WikiLeaks' real victim: old-school code of trust
Julian Assange and WikiLeaks' indiscriminate release of hundreds of thousands of diplomatic cables wasn't brave journalism or a victory for transparency. Rather, it erodes the code of trust – the relationships – between journalists and diplomats that enabled principled reporting.
The WikiLeaks dump of US embassy cables last month was a reckless act. It is a far cry from the responsible reporting on foreign affairs with which I am familiar.
When I was the State Department spokesman in the Reagan administration, Bernard Kalb, then diplomatic correspondent for NBC, called me about a tip that the bad guys in Beirut, Lebanon, had captured and were holding an American CIA officer.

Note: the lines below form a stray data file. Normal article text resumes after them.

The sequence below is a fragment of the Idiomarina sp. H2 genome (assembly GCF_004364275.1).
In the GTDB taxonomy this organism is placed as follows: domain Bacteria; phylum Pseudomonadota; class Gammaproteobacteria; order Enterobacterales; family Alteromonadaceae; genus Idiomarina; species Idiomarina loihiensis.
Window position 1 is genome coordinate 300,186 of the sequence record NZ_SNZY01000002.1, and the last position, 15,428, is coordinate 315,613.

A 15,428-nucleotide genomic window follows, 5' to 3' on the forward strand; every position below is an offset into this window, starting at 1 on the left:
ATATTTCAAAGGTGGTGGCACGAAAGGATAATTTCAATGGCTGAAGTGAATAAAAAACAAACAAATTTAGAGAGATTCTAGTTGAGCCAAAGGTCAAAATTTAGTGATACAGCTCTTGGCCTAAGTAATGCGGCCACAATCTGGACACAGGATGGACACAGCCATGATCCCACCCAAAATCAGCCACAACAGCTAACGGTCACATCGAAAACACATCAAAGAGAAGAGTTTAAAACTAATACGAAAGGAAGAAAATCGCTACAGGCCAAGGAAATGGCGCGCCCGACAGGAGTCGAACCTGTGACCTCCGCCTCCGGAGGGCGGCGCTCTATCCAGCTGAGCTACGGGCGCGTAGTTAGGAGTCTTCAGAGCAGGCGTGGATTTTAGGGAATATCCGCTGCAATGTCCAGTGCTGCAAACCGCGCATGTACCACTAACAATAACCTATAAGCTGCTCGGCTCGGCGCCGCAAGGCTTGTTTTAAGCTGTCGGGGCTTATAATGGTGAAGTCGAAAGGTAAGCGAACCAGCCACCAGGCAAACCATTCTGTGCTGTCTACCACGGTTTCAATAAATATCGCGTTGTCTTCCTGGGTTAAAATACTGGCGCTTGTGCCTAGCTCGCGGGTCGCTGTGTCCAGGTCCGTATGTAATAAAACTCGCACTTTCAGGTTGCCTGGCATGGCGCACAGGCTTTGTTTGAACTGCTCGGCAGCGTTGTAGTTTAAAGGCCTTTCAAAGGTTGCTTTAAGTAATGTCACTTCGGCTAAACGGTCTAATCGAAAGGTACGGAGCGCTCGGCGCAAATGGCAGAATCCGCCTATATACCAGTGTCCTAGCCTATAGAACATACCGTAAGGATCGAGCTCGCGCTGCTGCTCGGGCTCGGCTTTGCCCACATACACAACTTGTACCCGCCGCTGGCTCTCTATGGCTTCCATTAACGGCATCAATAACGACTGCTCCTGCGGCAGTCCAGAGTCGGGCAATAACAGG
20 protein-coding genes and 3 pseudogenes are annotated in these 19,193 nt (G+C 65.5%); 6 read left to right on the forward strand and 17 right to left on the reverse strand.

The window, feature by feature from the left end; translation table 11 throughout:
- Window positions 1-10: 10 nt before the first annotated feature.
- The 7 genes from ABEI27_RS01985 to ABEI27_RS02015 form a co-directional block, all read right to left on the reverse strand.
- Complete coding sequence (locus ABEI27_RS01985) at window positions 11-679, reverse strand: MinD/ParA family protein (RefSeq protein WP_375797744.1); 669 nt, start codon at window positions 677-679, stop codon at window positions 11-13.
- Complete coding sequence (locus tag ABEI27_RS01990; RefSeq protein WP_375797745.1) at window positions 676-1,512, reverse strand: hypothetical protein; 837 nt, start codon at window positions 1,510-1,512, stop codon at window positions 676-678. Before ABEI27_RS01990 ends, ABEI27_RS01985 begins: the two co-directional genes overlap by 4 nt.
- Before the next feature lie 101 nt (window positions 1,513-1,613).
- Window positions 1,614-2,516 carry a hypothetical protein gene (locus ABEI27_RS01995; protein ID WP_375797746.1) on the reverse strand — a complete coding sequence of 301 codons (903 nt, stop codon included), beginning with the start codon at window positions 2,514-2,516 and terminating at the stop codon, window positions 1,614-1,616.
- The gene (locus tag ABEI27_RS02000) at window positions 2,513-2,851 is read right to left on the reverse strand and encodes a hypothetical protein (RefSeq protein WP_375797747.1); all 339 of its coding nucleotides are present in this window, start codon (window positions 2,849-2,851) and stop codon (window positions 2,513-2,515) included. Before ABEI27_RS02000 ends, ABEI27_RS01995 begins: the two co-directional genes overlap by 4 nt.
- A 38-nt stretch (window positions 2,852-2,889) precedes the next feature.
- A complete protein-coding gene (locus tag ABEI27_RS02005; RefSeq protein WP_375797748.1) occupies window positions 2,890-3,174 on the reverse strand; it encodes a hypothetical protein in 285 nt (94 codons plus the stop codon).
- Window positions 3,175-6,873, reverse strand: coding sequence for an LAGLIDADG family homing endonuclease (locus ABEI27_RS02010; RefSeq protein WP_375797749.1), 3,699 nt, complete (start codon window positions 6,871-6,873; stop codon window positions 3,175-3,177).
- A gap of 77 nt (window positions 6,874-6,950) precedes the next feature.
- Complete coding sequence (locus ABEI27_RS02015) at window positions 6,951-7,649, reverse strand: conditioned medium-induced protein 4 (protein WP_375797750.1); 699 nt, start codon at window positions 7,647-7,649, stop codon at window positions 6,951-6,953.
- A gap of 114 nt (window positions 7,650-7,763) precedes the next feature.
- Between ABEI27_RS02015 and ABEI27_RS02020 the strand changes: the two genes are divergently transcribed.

“Bernie,” I said, “I’ll only talk off the record about that.”
“No way,” Bernie replied, “If it’s off the record I can’t use it.”
“Well, that’s the deal,” I said. “See what your network says.”
The network agreed to the deal. I told Bernie that the officer being held was the CIA station chief in Beirut. We didn’t know whether the captors knew of his CIA association. If Bernie went with the story, the officer would certainly be killed. Honorably, the network did not run the story. Sadly, the captors tortured the officer, discovered his identity, and killed him.
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